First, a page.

No trip to Scotland would be complete without a visit to Edinburgh Castle. Go anywhere in the city and it is hard to overlook the majestic castle sitting high atop Castle Rock. The castle is the most-visited paid tourist attraction in all of Scotland and second only to the London Tower in the entire United Kingdom. But with so much to do in Edinburgh itself, you can easily overbook your schedule and miss visiting the castle.
Castle Rock has been used by inhabitants dating back to at least the second century A.D. according to archeologists. Not much is known about these early settlements but assuming that the archeologists are correct, Castle Rock may be one of the longest inhabited sites in all of Scotland.
Geology. Edinburgh Castle has served many purposes but its primary function has been as a fortress thanks to geology. Castle Rock, on which the castle sits, is the remnants of an extinct volcano. Receding glaciers at the end of the last Ice Age were not able to erode the tough basalt rock left by the volcanic eruptions resulting in 430 feet (130 meters) high sheer rocky cliffs on the north and south sides of Castle Rock. There is also a steep ascent to the west side made it rather difficult for an attacking army to approach the castle from the north, south, or west sides. The east side, where the glaciers deposited sedimentary rock as they receded, has a gentle slope to the surrounding area only 260 feet (80 meters) below making it the only side of the castle that an attacking army could easily approach. The same characteristic that makes the castle easily defensible also makes it hard for the inhabitants to leave in the case of a siege of which there were many.
Various Uses. Since its origins, Edinburgh Castle has primarily served as a fortress and the castle has played a part in many conflicts to include the Wars of Scottish Independence. But the castle also served as a royal residence from the 12th century until early 1633 when King Charles I, the last royal to stay at the castle, spent the night before his Scottish coronation there. After that time, the castle was primarily used as a military barracks and it housed a military garrison until about 1923. The castle is still used as a military barracks to this day, although mainly as an administrative center. The castle served as a prison until shortly after an 1811 prison break when 49 prisoners escaped. Currently, the castle is home to the Scottish National War Museum and the National War Museum of Scotland. Some buildings house military regimental museums. The castle also hosts each August the Edinburgh Military Tattoo (music festival) and the annual Edinburgh Festival.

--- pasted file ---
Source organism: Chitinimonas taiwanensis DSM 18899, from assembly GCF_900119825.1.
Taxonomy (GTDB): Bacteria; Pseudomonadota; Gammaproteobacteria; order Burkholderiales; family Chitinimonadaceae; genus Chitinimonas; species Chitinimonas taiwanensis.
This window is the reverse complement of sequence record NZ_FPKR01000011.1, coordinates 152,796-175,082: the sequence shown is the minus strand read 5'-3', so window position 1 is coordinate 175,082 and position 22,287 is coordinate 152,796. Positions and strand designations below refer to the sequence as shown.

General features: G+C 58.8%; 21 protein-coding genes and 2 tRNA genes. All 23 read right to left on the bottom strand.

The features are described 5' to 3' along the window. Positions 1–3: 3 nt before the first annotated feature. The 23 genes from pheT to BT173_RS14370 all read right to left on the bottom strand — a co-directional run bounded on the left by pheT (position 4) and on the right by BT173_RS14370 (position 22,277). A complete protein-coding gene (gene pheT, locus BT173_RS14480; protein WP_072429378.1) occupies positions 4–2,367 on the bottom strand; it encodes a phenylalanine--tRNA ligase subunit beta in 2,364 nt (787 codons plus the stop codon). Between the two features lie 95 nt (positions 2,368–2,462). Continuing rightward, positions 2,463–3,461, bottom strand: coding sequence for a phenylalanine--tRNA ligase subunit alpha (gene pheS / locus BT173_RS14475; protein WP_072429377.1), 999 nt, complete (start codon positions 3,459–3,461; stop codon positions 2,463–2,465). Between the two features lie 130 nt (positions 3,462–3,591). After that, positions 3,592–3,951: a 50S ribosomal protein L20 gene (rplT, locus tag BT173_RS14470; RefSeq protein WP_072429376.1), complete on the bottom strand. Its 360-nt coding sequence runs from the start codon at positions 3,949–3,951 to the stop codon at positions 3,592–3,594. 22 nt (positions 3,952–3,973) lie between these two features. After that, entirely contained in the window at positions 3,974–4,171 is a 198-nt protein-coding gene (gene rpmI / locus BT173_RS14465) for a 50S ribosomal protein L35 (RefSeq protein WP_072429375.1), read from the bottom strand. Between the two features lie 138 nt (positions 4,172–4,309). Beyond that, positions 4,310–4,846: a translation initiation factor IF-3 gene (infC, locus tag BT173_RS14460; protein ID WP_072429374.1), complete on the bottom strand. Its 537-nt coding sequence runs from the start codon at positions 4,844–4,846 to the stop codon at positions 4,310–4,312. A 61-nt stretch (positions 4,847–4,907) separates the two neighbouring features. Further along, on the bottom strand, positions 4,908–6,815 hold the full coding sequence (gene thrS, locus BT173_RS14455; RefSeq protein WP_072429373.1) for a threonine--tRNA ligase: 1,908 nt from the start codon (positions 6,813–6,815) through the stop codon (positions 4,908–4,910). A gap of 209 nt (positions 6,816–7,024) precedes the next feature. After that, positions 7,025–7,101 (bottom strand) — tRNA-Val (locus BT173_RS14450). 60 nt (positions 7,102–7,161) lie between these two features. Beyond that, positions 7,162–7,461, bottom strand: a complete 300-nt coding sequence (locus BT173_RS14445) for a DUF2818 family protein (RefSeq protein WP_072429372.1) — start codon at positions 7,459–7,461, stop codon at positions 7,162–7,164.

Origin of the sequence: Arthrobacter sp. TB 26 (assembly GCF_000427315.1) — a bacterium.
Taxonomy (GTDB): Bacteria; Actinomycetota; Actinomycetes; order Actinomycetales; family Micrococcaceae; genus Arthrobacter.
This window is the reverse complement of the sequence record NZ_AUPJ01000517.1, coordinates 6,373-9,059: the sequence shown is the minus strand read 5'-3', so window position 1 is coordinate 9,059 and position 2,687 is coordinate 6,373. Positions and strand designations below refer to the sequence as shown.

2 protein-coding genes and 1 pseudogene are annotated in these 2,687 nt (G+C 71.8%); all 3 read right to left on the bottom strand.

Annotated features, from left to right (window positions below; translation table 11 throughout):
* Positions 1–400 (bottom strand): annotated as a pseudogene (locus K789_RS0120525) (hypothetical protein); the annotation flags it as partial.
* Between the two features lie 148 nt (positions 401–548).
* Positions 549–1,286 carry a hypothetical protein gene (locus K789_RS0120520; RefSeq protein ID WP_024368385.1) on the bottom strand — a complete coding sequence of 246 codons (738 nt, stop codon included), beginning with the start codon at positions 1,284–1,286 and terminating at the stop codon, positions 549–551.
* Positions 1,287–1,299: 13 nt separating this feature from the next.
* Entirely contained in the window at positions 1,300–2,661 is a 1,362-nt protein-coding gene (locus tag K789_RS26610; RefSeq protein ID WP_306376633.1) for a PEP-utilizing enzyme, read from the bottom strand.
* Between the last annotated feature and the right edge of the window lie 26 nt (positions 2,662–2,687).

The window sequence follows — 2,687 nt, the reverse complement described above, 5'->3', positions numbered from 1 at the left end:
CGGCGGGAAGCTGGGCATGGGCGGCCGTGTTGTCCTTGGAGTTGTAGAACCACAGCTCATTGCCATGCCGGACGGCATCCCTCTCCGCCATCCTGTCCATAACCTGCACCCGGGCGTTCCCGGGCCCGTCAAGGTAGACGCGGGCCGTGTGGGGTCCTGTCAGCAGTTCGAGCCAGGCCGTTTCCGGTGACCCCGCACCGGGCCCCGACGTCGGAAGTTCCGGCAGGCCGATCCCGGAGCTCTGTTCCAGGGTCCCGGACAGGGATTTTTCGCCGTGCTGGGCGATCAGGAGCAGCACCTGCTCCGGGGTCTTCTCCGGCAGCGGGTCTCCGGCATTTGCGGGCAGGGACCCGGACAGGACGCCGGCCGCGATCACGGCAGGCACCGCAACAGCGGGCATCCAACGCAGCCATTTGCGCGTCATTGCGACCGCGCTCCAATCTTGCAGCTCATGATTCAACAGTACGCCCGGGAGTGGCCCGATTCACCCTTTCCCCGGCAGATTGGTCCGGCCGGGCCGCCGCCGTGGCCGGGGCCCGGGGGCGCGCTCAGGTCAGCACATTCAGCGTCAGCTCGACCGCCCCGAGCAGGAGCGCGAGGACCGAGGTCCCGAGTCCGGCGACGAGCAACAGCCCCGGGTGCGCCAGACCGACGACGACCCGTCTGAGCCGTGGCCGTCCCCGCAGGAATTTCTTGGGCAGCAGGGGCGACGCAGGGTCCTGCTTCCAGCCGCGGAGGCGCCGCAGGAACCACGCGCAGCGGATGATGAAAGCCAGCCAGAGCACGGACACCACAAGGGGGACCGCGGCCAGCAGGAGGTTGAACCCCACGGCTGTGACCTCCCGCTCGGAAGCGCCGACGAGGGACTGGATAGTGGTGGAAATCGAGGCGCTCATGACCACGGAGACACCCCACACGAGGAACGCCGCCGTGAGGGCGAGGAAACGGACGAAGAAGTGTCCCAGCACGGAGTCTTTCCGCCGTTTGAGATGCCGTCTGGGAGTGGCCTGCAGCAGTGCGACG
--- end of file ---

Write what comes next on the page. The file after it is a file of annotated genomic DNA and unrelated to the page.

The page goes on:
Buildings. Many of the medieval era early buildings no longer remain. The aerial bombardment during the 16th Lang Siege destroyed most of the buildings. But the three notable structures that pre-date this era are the St. Margaret’s Cathedral from the 12th century (the oldest structure in Edinburgh), the Royal Residence, and the 16th century Great Hall, although the interior of the Great Hall has undergone extensive renovations over the years.
One O’clock Gun. Monday through Saturday (except on Good Friday and Christmas) the castle fires the One O’clock Gun at exactly 1 pm. The tradition started in 1861 so ship captains in Leith Harbour could set the time on their chronometers. With modern navigation tools and watches, the need for the daily firing has come and gone but the tradition lives on and is a must-see event if you find yourself at the castle at that time.
Tickets and Getting There. Be sure to check the castle website (www.edinburghcastle.scot) latest information about tickets and schedules. In Summer months, the castle is open from 9:30 am to 6:00 pm and in the winter months, the castle closes an hour earlier at 5:00 pm. It is highly recommended that you purchase your tickets online to get the best price and your desired timeslot. Also, the castle does not have a parking lot for visitors. It is a short but entirely uphill walk from Waverly Train Station. Some tour hop-on hop-off tour buses do make a stop at the castle.
Edinburgh Castle is just one of those sites that you must see when you are in the city. Make it a whole day visit and be sure to visit The Royal Mile, an eclectic mix of shops, restaurants, and attractions that forms the main thoroughfare of Edinburgh’s Old Town and leads up to the castle from Hollyrood Palace. Hollyrood Palace, the official residence of royalty for the past 500 years, is also a must-see attraction when in Edinburgh.